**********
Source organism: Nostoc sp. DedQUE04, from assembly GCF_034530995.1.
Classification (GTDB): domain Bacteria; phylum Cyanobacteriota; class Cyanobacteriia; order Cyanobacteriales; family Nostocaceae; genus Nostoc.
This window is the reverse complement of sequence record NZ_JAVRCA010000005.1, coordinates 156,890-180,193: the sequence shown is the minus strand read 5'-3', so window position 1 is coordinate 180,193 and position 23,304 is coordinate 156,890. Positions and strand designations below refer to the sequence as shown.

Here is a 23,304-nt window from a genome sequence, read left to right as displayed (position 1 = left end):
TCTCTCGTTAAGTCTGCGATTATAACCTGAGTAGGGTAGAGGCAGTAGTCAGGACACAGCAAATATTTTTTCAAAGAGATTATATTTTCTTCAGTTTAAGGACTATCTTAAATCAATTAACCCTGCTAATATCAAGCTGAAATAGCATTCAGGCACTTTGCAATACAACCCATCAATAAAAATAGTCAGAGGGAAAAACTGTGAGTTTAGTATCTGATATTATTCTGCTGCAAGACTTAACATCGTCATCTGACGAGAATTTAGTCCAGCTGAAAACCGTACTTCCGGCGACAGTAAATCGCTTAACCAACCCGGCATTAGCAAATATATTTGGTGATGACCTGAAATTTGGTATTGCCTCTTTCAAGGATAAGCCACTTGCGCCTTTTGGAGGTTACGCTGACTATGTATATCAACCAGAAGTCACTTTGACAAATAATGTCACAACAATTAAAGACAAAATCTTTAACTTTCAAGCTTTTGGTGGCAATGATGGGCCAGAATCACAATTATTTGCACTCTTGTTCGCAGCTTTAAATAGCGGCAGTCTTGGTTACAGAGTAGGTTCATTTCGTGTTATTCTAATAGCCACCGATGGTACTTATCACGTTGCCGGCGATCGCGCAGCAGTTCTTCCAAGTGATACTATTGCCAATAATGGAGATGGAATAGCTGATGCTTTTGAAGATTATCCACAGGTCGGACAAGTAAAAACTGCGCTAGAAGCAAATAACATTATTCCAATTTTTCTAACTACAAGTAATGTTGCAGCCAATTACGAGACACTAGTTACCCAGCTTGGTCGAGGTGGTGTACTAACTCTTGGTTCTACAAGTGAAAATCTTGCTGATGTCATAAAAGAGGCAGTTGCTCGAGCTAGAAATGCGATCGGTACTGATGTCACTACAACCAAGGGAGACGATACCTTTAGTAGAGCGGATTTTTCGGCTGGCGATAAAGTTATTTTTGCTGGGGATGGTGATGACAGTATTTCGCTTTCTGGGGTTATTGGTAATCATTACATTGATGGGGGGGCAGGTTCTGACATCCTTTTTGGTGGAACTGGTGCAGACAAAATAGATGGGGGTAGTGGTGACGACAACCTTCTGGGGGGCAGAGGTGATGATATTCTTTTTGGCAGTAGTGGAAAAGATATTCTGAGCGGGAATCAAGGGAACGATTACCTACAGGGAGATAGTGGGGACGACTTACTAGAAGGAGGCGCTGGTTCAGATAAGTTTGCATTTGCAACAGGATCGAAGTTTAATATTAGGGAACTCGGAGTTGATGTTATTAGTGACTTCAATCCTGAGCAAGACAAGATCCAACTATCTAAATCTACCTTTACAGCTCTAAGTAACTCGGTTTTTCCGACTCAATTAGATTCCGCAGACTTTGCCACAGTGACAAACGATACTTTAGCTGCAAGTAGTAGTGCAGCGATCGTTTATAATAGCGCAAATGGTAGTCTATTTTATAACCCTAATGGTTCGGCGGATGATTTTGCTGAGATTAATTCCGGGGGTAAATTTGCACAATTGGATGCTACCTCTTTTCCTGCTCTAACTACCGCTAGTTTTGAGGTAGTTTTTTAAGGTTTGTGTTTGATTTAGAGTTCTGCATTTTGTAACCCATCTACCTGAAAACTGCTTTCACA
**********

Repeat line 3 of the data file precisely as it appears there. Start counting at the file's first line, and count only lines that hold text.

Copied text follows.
This window is the reverse complement of sequence record NZ_JAVRCA010000005.1, coordinates 156,890-180,193: the sequence shown is the minus strand read 5'-3', so window position 1 is coordinate 180,193 and position 23,304 is coordinate 156,890. Positions and strand designations below refer to the sequence as shown.